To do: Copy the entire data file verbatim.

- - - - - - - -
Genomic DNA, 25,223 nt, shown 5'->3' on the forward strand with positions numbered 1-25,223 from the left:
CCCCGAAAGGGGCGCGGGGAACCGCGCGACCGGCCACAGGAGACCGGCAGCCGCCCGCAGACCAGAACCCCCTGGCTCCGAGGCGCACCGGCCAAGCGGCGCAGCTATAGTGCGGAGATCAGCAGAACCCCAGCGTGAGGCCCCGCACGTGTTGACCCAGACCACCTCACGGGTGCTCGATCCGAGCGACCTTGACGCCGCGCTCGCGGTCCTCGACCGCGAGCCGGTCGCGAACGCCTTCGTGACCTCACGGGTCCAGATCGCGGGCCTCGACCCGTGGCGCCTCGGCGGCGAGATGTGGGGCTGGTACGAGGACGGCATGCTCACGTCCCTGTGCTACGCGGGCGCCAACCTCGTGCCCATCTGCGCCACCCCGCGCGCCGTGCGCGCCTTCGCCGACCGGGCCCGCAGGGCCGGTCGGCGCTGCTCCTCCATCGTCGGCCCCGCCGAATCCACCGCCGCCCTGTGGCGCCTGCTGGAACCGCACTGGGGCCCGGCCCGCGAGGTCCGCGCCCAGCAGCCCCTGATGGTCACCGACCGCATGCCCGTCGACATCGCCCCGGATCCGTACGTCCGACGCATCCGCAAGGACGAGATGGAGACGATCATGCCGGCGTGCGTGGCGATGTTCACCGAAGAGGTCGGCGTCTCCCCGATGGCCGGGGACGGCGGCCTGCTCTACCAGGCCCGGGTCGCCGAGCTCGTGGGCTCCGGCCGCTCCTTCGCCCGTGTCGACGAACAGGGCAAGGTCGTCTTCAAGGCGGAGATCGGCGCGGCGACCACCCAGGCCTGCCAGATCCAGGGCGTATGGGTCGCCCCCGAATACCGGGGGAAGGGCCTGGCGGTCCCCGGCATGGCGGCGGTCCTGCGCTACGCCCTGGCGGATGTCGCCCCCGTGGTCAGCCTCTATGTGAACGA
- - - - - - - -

Genomic DNA, 25,223 nt, shown 5'->3' on the forward strand with positions numbered 1-25,223 from the left:
CCCCGAAAGGGGCGCGGGGAACCGCGCGACCGGCCACAGGAGACCGGCAGCCGCCCGCAGACCAGAACCCCCTGGCTCCGAGGCGCACCGGCCAAGCGGCGCAGCTATAGTGCGGAGATCAGCAGAACCCCAGCGTGAGGCCCCGCACGTGTTGACCCAGACCACCTCACGGGTGCTCGATCCGAGCGACCTTGACGCCGCGCTCGCGGTCCTCGACCGCGAGCCGGTCGCGAACGCCTTCGTGACCTCACGGGTCCAGATCGCGGGCCTCGACCCGTGGCGCCTCGGCGGCGAGATGTGGGGCTGGTACGAGGACGGCATGCTCACGTCCCTGTGCTACGCGGGCGCCAACCTCGTGCCCATCTGCGCCACCCCGCGCGCCGTGCGCGCCTTCGCCGACCGGGCCCGCAGGGCCGGTCGGCGCTGCTCCTCCATCGTCGGCCCCGCCGAATCCACCGCCGCCCTGTGGCGCCTGCTGGAACCGCACTGGGGCCCGGCCCGCGAGGTCCGCGCCCAGCAGCCCCTGATGGTCACCGACCGCATGCCCGTCGACATCGCCCCGGATCCGTACGTCCGACGCATCCGCAAGGACGAGATGGAGACGATCATGCCGGCGTGCGTGGCGATGTTCACCGAAGAGGTCGGCGTCTCCCCGATGGCCGGGGACGGCGGCCTGCTCTACCAGGCCCGGGTCGCCGAGCTCGTGGGCTCCGGCCGCTCCTTCGCCCGTGTCGACGAACAGGGCAAGGTCGTCTTCAAGGCGGAGATCGGCGCGGCGACCACCCAGGCCTGCCAGATCCAGGGCGTATGGGTCGCCCCCGAATACCGGGGGAAGGGCCTGGCGGTCCCCGGCATGGCGGCGGTCCTGCGCTACGCCCTGGCGGATGTCGCCCCCGTGGTCAGCCTCTATGTGAACGA